2 minute read

Getting past the Imposter Syndrome

Many people face this issue, especially more so when those people come from coding bootcamps, are self-taught and/or come from non-CS degrees trying to make a career switch. imposter syndrome, was an alien term to me. I only got to know about this when I joined a bootcamp before the COVID-19 situation. Previously to me, if I couldn't code I would honestly say that I don't know how to code that. But as society has taught me, fake it till you drop it!

By coding, it isn't just editing basic HTML / CSS properties. Its combining front-end (HTML/CSS/Javascript) to an extend that you understand what the code entails, know how to debug a problem and resolve it. Honestly, I'm still nowhere near the level of an expert coder. Where one just types without much thinking to the problem and voila! problem solved, no that's just what TV does to mislead people. In truth, I've never seen any Software Engineer being able to logically type out code immediately without some sort of reference to documentations or search the almighty Google.

Most developers that I know of, just say "Google it". Google the heck out of the problem, being able to Google out answers is a skill itself! So long as you know your fundamentals well enough, you can resolve 80% of the problems just by Googling!

comic seasnake
Credit: franklyspeakingnews.com

One thing I found that helped me learn better was to watch people code on youtube/twitch. By understanding their thinking processes, and how they write their code. You generally pick up the best practices and styles naturally.


The imposter syndrome has to do with CONFIDENCE. It's because you are unsure, you're in doubt and you lack the resolve to be constantly failing. Its perfectly natural. Programming is about constantly failing and trying out different methods, there will be the rare occasion where you get it in one try. Consistent failures means you're learning, and being a Software Engineer means that you must be comfortable with lifelong learning.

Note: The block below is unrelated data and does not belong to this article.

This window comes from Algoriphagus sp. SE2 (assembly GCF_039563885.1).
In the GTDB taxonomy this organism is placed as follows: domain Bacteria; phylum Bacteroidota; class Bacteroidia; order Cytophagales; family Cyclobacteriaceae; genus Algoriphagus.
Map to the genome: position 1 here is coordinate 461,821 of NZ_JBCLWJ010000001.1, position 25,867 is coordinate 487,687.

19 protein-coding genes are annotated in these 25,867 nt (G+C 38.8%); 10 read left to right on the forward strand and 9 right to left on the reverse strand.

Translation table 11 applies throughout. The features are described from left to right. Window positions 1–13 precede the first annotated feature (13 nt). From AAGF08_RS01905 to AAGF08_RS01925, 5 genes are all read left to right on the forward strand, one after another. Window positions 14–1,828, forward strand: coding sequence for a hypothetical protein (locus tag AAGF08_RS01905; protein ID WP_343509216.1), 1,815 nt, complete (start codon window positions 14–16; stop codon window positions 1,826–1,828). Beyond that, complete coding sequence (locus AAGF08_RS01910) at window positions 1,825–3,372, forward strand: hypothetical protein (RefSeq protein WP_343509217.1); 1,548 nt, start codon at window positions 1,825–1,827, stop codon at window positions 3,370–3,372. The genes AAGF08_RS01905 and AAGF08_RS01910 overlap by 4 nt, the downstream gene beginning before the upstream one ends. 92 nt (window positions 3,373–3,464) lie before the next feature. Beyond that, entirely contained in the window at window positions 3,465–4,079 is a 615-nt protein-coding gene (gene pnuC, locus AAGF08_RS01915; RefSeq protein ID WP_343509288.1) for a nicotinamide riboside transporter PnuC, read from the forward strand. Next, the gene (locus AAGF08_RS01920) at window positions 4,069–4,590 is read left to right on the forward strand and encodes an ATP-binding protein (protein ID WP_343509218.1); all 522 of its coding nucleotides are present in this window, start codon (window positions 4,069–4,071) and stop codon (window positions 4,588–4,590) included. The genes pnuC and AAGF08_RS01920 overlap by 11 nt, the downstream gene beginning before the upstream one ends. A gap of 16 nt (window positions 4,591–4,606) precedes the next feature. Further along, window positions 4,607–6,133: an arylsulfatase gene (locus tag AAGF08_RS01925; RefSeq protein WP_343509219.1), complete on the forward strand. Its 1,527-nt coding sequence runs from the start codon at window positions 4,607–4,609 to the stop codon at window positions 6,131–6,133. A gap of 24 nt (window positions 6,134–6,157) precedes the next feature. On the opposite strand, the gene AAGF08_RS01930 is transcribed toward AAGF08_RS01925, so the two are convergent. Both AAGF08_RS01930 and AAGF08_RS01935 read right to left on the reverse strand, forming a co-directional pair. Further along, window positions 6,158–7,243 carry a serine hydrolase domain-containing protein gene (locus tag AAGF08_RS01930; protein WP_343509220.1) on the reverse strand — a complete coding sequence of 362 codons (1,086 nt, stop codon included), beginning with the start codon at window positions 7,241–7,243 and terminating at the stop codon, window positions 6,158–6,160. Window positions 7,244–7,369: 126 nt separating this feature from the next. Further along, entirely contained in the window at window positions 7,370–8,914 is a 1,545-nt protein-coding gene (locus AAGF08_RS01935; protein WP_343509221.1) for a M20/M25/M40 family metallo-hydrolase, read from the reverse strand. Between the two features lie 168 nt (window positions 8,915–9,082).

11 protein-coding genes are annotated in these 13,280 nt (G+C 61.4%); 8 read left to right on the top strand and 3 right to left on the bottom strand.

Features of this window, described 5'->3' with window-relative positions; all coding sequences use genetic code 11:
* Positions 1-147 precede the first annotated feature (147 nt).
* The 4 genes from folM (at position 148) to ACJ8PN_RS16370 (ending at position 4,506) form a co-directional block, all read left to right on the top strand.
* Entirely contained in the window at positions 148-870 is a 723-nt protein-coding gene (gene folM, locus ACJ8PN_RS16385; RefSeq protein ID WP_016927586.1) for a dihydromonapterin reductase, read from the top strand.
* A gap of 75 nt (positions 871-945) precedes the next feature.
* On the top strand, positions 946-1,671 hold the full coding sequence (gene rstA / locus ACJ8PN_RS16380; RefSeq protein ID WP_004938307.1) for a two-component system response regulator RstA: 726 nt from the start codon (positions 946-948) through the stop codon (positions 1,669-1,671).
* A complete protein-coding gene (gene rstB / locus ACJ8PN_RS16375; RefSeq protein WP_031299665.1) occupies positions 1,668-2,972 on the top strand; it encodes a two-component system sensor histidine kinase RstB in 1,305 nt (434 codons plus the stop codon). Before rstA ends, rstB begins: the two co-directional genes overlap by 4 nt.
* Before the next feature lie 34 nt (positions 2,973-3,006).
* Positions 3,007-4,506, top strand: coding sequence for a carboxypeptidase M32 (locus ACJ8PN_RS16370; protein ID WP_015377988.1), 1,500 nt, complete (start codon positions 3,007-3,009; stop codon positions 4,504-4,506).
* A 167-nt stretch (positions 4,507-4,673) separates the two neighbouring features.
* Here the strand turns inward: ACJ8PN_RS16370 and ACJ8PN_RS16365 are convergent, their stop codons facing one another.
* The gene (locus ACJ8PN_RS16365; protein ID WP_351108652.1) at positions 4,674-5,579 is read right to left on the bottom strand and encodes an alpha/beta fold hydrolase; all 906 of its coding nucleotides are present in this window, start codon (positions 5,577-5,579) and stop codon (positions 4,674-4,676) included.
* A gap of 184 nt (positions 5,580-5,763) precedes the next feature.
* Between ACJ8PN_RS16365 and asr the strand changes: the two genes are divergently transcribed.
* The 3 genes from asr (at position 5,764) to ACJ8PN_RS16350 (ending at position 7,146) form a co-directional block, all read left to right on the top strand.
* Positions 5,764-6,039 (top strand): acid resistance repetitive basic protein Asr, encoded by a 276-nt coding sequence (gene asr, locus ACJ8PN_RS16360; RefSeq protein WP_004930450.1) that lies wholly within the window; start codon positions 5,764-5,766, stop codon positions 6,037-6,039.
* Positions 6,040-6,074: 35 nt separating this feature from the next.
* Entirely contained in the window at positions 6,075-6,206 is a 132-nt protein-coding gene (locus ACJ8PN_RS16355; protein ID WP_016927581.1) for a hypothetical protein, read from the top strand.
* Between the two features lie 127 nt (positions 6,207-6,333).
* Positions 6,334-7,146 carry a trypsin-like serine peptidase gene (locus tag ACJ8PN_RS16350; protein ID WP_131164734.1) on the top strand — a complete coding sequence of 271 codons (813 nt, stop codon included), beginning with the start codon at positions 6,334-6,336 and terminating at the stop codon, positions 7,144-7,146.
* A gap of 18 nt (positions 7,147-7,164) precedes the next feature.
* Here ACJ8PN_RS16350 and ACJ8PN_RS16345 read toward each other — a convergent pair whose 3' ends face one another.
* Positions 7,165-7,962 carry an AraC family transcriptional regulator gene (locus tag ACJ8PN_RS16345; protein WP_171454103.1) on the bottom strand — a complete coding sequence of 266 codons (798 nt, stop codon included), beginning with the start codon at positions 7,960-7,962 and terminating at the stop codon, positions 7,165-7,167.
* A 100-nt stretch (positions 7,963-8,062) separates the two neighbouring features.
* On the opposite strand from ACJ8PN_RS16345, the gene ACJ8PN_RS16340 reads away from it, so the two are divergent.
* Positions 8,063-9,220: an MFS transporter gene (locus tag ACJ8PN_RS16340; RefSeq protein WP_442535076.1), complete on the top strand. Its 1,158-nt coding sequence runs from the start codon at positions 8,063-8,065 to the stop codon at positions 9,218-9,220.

coding fail
Credit: monkeyuser.com

Not ready - Are you sure?

Knowing your weakness is also a step in becoming better. What do you feel you lack in securing a SWE job? Have you done all that you can to overcome the weakness? During the start of the year, when I wanted to join a coding bootcamp. I met Xavier, he is the most dedicated person trying to be a Software Engineer. He quit his job in early 2019 and began self-learning how to code, he dove straight into leetcode,hackerrank,codewars. Spent 8 hours each day everyday, reading Cracking the Coding Interview, going through tutorials on Khan Academy, CodeAcademy, Coursera, edX. He got really good, so much to the point that he didn't realise that he got so much better than I was yet still continued spending 8 hours each day learning.

To me, he is in the realm of expert coders that I know of. And I only know of a handful of them most of which are working as Lead/Senior Software Developers in Tech Companies. Last week over coffee while catching up with them, I brought up this topic about Xavier. And their answer was, he is already too comfortable and reluctant perhaps try to move out of the comfort zone. All of them agree that he is ready to apply for a Job. Algorithm expert - check, Knowledge in Programming (Python/JS) - check. In all sense, what he has been practicing for the past 18 months is proof that not only does he have the grit, the ability to learn, and the commitment to do better! He is a true blue nocsdegree candidate. Though he has a Degree in Marketing from SMU.

So Xavier my friend, if you're reading this one day. You'll do really well, much better than me actually. And I wish you all the best!


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